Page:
Battle for Haditha: Broomfield on Iraq War

Nick Broomfield, better known as documentarian, has made his first dramatic feature with “Battle for Haditha.” Portraying the events leading to the November 19, 2005 massacre of 24 Iraqi noncombatants by U.S. Marines, the film assumes immediate poignancy due to its real-life inspiration.

Part recreation, part speculation, and based on interviews and archival footage, the drama personalizes the Iraq War and the tragic human cost on both sides. The film world-premiered at the Toronto Film Fest.

Shot in Jordan, “Battle for Haditha” centers on young American soldiers (several played by ex-Marines), as well as on the Iraqi families living in fear of terrorists. There is a middle-aged man and a much younger guy form two of the central insurgents.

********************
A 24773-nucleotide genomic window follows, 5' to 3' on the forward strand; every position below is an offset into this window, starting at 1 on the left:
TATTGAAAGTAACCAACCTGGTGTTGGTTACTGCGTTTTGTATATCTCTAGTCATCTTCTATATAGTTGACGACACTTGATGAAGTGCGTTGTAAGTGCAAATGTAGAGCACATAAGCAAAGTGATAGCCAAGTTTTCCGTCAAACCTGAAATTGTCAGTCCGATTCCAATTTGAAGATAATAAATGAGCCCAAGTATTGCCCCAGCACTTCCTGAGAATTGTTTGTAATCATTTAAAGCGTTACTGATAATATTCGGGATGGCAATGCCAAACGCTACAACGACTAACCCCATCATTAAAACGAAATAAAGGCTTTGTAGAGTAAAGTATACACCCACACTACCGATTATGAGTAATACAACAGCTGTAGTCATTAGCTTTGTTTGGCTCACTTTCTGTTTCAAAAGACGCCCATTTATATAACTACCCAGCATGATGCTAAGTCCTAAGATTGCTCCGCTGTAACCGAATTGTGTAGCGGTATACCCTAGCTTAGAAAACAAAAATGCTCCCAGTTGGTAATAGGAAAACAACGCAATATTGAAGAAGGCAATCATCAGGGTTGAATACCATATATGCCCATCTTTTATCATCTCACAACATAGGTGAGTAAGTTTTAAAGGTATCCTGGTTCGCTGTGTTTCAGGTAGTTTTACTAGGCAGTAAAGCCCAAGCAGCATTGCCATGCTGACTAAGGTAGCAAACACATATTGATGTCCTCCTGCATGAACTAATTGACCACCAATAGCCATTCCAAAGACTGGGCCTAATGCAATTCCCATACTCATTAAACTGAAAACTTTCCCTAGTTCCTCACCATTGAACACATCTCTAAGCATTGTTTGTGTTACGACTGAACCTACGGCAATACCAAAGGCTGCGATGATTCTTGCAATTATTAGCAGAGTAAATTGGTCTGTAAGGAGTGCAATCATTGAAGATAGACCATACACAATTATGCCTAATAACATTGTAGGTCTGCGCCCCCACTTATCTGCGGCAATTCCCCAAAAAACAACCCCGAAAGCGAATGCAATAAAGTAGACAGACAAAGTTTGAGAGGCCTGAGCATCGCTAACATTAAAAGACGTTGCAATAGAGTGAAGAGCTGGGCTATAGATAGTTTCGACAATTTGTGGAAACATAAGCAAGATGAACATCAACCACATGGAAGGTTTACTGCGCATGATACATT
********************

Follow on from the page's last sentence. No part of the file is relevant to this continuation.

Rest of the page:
Broomfield raises the tension level in depicting the insurgents waiting for a Marine convoy to pass over a roadside IED (Improvised Explosive Device). When the moment arrives, one man activates the bomb with his cell phone, blowing one Marine apart and injuring two others. Seeking vengeance, the surviving Marines retaliate by conducting a violent house-to-house search for the perpetrators.

Many Iraqis civilians, including women and children, are dead. With dialogue largely improvised, “Battle for Haditha” shows remarkable authenticity. One individual, Elliot Ruiz, is a former U.S. Marine Corporal who had been told he may never be able to walk again after badly damaging his leg during an insurgent attack in Tikrit. Having since taking up acting, his performance, as the conflicted Cpl. Ramirez, lends the film poignancy. The Haditha trials are about to get underway at Camp Pendleton, two years after the incident.

World premiering at the 2007 Toronto Film Fest, “Battle For Haditha” was shot by Nick Broomfield in an unconventional way.

Instead of a detailed script, there was only an outline of each scene, and the outline was reportedly based on rumors, since the trial had not begun when he started filming. His assumption was that the Marines were guilty and the insurgents were telling the truth.